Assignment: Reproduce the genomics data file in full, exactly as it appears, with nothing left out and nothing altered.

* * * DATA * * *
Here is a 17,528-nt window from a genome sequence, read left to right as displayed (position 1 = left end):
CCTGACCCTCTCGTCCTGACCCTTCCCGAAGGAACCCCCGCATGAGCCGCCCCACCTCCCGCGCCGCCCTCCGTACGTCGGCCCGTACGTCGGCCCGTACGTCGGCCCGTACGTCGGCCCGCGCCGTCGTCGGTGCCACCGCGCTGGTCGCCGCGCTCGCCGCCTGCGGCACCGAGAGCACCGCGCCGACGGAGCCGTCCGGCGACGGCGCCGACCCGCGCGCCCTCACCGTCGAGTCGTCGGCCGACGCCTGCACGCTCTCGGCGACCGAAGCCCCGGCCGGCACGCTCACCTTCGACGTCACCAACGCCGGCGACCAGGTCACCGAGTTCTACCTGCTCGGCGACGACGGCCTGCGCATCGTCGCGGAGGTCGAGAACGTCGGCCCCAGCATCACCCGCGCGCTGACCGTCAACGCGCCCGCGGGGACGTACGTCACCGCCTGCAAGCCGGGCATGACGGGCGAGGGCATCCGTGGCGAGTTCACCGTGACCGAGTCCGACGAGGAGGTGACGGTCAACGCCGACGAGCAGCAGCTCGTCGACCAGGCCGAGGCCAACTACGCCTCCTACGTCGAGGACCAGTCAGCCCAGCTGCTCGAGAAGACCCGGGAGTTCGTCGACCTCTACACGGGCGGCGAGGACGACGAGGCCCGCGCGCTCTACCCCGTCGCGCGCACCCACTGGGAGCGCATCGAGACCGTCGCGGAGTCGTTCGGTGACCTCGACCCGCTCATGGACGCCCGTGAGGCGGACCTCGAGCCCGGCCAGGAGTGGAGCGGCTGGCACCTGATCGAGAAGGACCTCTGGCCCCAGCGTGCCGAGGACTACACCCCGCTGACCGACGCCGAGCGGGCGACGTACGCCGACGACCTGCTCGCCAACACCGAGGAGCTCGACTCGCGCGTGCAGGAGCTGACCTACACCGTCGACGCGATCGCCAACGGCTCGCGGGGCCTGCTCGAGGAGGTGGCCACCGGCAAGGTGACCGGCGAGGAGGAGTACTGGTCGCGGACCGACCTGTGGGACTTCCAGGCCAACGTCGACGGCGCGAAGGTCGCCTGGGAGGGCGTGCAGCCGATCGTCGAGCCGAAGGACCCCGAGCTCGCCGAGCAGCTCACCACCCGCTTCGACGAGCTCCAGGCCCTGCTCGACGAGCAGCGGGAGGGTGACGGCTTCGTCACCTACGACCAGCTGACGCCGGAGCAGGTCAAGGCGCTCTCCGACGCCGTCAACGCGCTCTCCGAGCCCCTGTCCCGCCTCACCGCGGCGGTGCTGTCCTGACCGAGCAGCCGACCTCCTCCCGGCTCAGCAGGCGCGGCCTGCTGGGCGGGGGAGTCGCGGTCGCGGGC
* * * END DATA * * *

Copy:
Here is a 17,528-nt window from a genome sequence, read left to right as displayed (position 1 = left end):
CCTGACCCTCTCGTCCTGACCCTTCCCGAAGGAACCCCCGCATGAGCCGCCCCACCTCCCGCGCCGCCCTCCGTACGTCGGCCCGTACGTCGGCCCGTACGTCGGCCCGTACGTCGGCCCGCGCCGTCGTCGGTGCCACCGCGCTGGTCGCCGCGCTCGCCGCCTGCGGCACCGAGAGCACCGCGCCGACGGAGCCGTCCGGCGACGGCGCCGACCCGCGCGCCCTCACCGTCGAGTCGTCGGCCGACGCCTGCACGCTCTCGGCGACCGAAGCCCCGGCCGGCACGCTCACCTTCGACGTCACCAACGCCGGCGACCAGGTCACCGAGTTCTACCTGCTCGGCGACGACGGCCTGCGCATCGTCGCGGAGGTCGAGAACGTCGGCCCCAGCATCACCCGCGCGCTGACCGTCAACGCGCCCGCGGGGACGTACGTCACCGCCTGCAAGCCGGGCATGACGGGCGAGGGCATCCGTGGCGAGTTCACCGTGACCGAGTCCGACGAGGAGGTGACGGTCAACGCCGACGAGCAGCAGCTCGTCGACCAGGCCGAGGCCAACTACGCCTCCTACGTCGAGGACCAGTCAGCCCAGCTGCTCGAGAAGACCCGGGAGTTCGTCGACCTCTACACGGGCGGCGAGGACGACGAGGCCCGCGCGCTCTACCCCGTCGCGCGCACCCACTGGGAGCGCATCGAGACCGTCGCGGAGTCGTTCGGTGACCTCGACCCGCTCATGGACGCCCGTGAGGCGGACCTCGAGCCCGGCCAGGAGTGGAGCGGCTGGCACCTGATCGAGAAGGACCTCTGGCCCCAGCGTGCCGAGGACTACACCCCGCTGACCGACGCCGAGCGGGCGACGTACGCCGACGACCTGCTCGCCAACACCGAGGAGCTCGACTCGCGCGTGCAGGAGCTGACCTACACCGTCGACGCGATCGCCAACGGCTCGCGGGGCCTGCTCGAGGAGGTGGCCACCGGCAAGGTGACCGGCGAGGAGGAGTACTGGTCGCGGACCGACCTGTGGGACTTCCAGGCCAACGTCGACGGCGCGAAGGTCGCCTGGGAGGGCGTGCAGCCGATCGTCGAGCCGAAGGACCCCGAGCTCGCCGAGCAGCTCACCACCCGCTTCGACGAGCTCCAGGCCCTGCTCGACGAGCAGCGGGAGGGTGACGGCTTCGTCACCTACGACCAGCTGACGCCGGAGCAGGTCAAGGCGCTCTCCGACGCCGTCAACGCGCTCTCCGAGCCCCTGTCCCGCCTCACCGCGGCGGTGCTGTCCTGACCGAGCAGCCGACCTCCTCCCGGCTCAGCAGGCGCGGCCTGCTGGGCGGGGGAGTCGCGGTCGCGGGC